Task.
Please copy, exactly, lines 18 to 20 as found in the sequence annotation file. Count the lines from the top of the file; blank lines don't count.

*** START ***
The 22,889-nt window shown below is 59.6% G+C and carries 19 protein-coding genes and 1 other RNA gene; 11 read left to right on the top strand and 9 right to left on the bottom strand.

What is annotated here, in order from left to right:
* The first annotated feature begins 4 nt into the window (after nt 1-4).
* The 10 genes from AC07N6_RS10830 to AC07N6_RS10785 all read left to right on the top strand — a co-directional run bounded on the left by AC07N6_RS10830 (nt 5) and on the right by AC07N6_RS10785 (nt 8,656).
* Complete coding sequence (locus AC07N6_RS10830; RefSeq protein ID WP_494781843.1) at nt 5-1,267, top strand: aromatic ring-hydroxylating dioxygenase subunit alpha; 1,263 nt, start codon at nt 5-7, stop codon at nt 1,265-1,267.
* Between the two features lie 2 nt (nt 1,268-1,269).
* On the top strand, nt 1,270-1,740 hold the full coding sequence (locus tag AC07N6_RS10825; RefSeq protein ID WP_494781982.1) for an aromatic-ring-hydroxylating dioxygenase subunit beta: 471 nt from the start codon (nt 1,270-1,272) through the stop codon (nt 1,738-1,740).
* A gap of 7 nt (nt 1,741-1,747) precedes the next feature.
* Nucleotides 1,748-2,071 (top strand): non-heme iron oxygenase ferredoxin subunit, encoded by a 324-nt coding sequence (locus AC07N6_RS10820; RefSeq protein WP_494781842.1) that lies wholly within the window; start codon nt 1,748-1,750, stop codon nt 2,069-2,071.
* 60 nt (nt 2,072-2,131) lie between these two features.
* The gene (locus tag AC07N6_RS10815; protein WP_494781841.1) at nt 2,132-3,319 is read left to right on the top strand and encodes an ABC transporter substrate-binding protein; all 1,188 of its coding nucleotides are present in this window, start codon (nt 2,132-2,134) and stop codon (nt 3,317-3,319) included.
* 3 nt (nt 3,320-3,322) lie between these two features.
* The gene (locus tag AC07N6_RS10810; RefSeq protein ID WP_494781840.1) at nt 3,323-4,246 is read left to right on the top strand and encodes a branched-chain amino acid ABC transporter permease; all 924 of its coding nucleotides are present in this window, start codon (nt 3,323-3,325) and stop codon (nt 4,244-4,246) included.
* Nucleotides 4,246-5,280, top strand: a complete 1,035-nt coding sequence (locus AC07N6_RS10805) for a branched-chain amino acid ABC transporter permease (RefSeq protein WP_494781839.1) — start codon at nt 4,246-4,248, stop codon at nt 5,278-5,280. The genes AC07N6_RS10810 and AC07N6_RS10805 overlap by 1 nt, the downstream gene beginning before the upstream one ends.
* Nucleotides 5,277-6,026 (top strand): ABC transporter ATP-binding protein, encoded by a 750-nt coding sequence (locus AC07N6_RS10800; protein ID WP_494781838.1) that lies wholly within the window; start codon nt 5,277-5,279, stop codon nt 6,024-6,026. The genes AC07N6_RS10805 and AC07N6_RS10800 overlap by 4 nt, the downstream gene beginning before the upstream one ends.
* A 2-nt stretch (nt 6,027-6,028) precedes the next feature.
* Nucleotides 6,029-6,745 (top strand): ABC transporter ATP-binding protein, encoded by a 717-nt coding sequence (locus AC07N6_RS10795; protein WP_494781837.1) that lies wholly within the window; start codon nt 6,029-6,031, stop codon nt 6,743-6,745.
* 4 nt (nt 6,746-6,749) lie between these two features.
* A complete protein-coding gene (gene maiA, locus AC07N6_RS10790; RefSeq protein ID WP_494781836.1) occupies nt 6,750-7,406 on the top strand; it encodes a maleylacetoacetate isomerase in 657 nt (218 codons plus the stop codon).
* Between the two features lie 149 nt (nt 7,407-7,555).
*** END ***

* 4 nt (nt 6,746-6,749) lie between these two features.
* A complete protein-coding gene (gene maiA, locus AC07N6_RS10790; RefSeq protein ID WP_494781836.1) occupies nt 6,750-7,406 on the top strand; it encodes a maleylacetoacetate isomerase in 657 nt (218 codons plus the stop codon).
* Between the two features lie 149 nt (nt 7,407-7,555).